Library accepts donations to waive fines


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Joy Thornton, an access services assistant at the library, said the library staff wanted to make it easier on students at the end of the semester by allowing them to donate canned goods from their cupboards to waive their library fines.

By Campus Reporter

Students can get out of paying overdue library fines by donating to the library’s holiday food drive.

According to Columbia’s website, the library will waive up to $20 in overdue library fines for students who donate nonperishable food items, with $2.50 applied for every item donated.

All collected food items will be donated to the Chicago Lights Elam Davies Social Services Center at Fourth Presbyterian Church, 126 E. Chestnut St.

Kristy Bowen, a library access services assistant, said the library partnered with Chicago Lights for the drive because they thought it would be nice to partner with a smaller, less often recognized organization.

“Everyone needs donations at this time of year, but small, overlooked places especially do,” Bowen said. “This was a perfect opportunity to help them out and also help our students out by allowing them to bring in food.”

Students can donate at the first floor circulation desk in the library until Dec. 12.

Jennifer Sauzer, head of Access Services and Assessment in the library, said she saw other colleges organizing similar events and wanted to bring the event to Columbia.

“It’s good for both the students and the charities involved,” Sauzer said. “It’s a win-win situation.”

Joy Thornton, an access services assistant at the library, said the drive first began at the end of the Fall 2014 Semester.

“Some students accrue a lot of fines in overdue books,” Thornton said. “We wanted to make it easier for them.”

Jackie Lorens, director of the Elam Davies Social Service Center, said the organization is always working to expand awareness within the Chicago community.

“[We often do] collaborations with different corporations, but something we don’t always get to do is collaborate with universities and colleges,” Lorens said.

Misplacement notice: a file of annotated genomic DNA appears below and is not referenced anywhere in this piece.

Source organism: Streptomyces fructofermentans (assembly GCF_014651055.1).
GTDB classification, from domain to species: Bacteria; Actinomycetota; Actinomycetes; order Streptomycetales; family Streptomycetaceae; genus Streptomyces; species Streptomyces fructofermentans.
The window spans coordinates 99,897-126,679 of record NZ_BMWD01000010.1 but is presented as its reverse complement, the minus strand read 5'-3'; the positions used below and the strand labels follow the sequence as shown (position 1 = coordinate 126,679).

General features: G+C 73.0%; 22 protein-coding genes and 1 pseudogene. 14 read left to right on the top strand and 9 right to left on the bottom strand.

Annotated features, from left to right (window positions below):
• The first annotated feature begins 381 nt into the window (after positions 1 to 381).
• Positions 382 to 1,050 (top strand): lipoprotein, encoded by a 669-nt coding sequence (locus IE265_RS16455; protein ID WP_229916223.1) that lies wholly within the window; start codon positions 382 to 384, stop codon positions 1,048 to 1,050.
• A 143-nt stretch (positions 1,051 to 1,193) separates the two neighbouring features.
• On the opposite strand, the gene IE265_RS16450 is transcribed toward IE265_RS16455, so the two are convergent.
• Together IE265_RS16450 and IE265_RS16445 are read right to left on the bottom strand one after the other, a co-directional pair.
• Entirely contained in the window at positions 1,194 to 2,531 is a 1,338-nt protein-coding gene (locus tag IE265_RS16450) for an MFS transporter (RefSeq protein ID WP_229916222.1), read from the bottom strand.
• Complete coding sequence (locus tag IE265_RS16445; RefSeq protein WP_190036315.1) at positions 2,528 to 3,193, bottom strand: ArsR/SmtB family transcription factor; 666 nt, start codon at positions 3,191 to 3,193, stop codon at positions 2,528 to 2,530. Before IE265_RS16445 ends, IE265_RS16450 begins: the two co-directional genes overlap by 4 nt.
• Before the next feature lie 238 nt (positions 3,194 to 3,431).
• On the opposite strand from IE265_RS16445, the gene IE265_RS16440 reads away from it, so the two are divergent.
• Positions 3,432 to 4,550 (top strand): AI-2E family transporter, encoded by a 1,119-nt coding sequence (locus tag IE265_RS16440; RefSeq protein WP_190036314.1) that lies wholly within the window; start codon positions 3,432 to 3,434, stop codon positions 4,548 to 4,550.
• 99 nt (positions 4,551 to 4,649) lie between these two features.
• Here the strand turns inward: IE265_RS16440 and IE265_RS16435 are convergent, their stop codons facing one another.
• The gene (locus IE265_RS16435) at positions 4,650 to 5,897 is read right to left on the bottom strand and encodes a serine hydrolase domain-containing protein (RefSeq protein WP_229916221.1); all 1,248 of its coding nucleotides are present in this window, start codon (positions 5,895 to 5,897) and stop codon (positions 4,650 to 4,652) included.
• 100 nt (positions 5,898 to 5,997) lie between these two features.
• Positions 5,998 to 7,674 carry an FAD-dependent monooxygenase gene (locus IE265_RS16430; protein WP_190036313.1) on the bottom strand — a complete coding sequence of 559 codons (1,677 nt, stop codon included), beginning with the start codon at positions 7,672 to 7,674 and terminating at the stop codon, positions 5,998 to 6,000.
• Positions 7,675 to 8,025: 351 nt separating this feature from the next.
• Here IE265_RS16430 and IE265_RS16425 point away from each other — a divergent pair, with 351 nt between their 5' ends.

Bowen said students are encouraged to donate even if they do not have outstanding fines. If students have extra food from their cupboards at the end of the semester, she said the library is willing to accept such items. In other cases, the library is willing to work with individuals with large outstanding balances that could be more than the $20 limit.

“We have waived that [requirement] in a couple of cases,” Bowen said. “People were like, ‘I really need to clear my account and I have all these canned goods,’ so we will make exceptions.”

Bowen said more students tend to donate near the end of the semester.

“Especially as the semester ends, people are looking to clear up their accounts before they leave,” Bowen said.

Thornton said students gave jars of Nutella and cans of spam, items the organization told her are typically harder to receive at food drives.

“Getting something that is like a treat is really nice,” she  said. “I guess our students realized that, and they started bringing what they like to eat.”

Lorens said the organization serves about 75 households every month, and guests are allowed to visit the pantry once a month.

“Having extra food stocked in our pantry was a nice addition,” Lorens said. “It comes at the perfect time during the holidays, when a lot of households are tight on their expenses because they want to make sure their families are taken care of for the holidays.”